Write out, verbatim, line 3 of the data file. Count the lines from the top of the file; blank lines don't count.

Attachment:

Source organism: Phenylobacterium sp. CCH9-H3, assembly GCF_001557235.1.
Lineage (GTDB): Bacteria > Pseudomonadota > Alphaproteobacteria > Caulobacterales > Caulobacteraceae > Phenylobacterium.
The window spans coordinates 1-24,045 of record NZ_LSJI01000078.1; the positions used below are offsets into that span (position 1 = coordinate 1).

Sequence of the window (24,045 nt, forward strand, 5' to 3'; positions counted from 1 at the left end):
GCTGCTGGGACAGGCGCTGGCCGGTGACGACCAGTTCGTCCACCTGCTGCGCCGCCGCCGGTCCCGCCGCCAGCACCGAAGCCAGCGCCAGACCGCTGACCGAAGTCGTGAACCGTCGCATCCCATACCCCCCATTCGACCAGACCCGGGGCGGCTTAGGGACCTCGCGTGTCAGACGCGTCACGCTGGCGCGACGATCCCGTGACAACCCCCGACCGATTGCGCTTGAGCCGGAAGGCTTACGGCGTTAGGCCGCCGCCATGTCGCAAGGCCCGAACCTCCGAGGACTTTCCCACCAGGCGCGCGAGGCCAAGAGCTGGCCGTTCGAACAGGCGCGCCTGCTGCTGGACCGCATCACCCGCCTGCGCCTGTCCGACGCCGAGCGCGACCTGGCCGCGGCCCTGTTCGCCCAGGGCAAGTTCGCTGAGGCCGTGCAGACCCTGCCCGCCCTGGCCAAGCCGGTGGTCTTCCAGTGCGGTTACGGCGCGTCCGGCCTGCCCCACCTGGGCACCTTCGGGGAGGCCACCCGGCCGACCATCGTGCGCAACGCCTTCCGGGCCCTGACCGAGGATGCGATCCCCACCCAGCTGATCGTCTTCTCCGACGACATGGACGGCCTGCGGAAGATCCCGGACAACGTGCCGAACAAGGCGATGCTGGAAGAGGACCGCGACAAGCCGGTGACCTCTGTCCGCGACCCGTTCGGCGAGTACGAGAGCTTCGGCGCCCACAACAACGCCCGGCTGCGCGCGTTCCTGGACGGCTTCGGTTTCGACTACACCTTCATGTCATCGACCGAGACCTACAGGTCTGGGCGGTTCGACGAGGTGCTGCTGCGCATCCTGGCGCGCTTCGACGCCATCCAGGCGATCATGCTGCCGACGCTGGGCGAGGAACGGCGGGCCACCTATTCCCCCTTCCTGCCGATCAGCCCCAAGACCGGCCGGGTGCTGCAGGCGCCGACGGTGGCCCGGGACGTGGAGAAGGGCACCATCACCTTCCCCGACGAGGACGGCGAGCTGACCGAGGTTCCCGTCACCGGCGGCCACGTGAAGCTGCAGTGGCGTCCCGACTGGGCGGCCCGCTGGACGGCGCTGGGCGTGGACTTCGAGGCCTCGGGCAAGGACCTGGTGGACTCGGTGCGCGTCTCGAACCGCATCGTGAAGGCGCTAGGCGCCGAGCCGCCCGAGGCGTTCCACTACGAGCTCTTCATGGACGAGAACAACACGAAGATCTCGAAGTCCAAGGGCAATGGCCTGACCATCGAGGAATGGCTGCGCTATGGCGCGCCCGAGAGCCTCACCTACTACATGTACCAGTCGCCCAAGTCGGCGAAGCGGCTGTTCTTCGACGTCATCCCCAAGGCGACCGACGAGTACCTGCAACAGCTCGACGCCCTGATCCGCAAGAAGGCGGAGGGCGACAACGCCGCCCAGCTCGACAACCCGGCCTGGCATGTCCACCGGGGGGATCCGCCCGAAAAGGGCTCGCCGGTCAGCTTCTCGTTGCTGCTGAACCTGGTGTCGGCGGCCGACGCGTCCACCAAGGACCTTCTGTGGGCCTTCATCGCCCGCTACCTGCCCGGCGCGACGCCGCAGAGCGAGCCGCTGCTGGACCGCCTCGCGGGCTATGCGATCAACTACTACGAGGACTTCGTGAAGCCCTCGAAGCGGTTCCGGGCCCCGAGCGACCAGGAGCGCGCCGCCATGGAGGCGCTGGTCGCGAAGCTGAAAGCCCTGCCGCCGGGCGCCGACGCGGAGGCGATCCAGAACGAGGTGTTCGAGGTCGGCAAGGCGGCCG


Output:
The window spans coordinates 1-24,045 of record NZ_LSJI01000078.1; the positions used below are offsets into that span (position 1 = coordinate 1).